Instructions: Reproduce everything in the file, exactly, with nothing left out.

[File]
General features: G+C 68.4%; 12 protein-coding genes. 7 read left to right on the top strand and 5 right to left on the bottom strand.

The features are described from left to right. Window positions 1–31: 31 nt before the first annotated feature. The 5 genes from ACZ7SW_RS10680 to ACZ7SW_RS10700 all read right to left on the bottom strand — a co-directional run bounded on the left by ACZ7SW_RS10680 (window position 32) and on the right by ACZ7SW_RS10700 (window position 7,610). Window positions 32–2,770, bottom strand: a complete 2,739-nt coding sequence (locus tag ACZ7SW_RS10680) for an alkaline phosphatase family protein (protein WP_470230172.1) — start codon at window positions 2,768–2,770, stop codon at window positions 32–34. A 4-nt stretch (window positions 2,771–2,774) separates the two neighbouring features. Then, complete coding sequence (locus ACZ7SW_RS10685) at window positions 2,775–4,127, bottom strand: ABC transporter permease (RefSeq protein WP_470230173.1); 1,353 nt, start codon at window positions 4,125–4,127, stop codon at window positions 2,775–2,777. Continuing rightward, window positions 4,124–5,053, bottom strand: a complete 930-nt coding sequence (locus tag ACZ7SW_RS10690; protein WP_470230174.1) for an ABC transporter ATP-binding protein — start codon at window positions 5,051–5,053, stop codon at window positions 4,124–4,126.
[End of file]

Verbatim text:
General features: G+C 68.4%; 12 protein-coding genes. 7 read left to right on the top strand and 5 right to left on the bottom strand.

The features are described from left to right. Window positions 1–31: 31 nt before the first annotated feature. The 5 genes from ACZ7SW_RS10680 to ACZ7SW_RS10700 all read right to left on the bottom strand — a co-directional run bounded on the left by ACZ7SW_RS10680 (window position 32) and on the right by ACZ7SW_RS10700 (window position 7,610). Window positions 32–2,770, bottom strand: a complete 2,739-nt coding sequence (locus tag ACZ7SW_RS10680) for an alkaline phosphatase family protein (protein WP_470230172.1) — start codon at window positions 2,768–2,770, stop codon at window positions 32–34. A 4-nt stretch (window positions 2,771–2,774) separates the two neighbouring features. Then, complete coding sequence (locus ACZ7SW_RS10685) at window positions 2,775–4,127, bottom strand: ABC transporter permease (RefSeq protein WP_470230173.1); 1,353 nt, start codon at window positions 4,125–4,127, stop codon at window positions 2,775–2,777. Continuing rightward, window positions 4,124–5,053, bottom strand: a complete 930-nt coding sequence (locus tag ACZ7SW_RS10690; protein WP_470230174.1) for an ABC transporter ATP-binding protein — start codon at window positions 5,051–5,053, stop codon at window positions 4,124–4,126.